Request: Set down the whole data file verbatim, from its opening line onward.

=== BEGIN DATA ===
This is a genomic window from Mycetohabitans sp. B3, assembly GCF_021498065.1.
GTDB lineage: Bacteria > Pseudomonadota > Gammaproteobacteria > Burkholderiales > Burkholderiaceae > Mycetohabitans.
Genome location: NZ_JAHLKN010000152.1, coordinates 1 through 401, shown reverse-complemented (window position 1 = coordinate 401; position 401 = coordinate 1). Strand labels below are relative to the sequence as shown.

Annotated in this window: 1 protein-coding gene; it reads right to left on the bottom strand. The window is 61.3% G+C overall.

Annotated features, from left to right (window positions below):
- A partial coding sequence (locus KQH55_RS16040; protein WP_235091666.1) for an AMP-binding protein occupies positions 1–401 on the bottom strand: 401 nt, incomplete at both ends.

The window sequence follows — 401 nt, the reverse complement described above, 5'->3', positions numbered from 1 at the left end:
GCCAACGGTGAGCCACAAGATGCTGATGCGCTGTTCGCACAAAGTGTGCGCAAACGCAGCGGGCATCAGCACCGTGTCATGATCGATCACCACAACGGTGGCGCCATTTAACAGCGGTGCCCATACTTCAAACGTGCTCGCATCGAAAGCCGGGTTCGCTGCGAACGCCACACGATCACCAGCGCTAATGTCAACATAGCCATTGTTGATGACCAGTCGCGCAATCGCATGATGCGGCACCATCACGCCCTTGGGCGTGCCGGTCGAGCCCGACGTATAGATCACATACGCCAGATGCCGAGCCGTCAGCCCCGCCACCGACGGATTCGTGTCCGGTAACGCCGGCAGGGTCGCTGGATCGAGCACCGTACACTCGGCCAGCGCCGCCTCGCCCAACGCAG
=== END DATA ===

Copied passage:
This is a genomic window from Mycetohabitans sp. B3, assembly GCF_021498065.1.
GTDB lineage: Bacteria > Pseudomonadota > Gammaproteobacteria > Burkholderiales > Burkholderiaceae > Mycetohabitans.
Genome location: NZ_JAHLKN010000152.1, coordinates 1 through 401, shown reverse-complemented (window position 1 = coordinate 401; position 401 = coordinate 1). Strand labels below are relative to the sequence as shown.

Annotated in this window: 1 protein-coding gene; it reads right to left on the bottom strand. The window is 61.3% G+C overall.

Annotated features, from left to right (window positions below):
- A partial coding sequence (locus KQH55_RS16040; protein WP_235091666.1) for an AMP-binding protein occupies positions 1–401 on the bottom strand: 401 nt, incomplete at both ends.

The window sequence follows — 401 nt, the reverse complement described above, 5'->3', positions numbered from 1 at the left end:
GCCAACGGTGAGCCACAAGATGCTGATGCGCTGTTCGCACAAAGTGTGCGCAAACGCAGCGGGCATCAGCACCGTGTCATGATCGATCACCACAACGGTGGCGCCATTTAACAGCGGTGCCCATACTTCAAACGTGCTCGCATCGAAAGCCGGGTTCGCTGCGAACGCCACACGATCACCAGCGCTAATGTCAACATAGCCATTGTTGATGACCAGTCGCGCAATCGCATGATGCGGCACCATCACGCCCTTGGGCGTGCCGGTCGAGCCCGACGTATAGATCACATACGCCAGATGCCGAGCCGTCAGCCCCGCCACCGACGGATTCGTGTCCGGTAACGCCGGCAGGGTCGCTGGATCGAGCACCGTACACTCGGCCAGCGCCGCCTCGCCCAACGCAG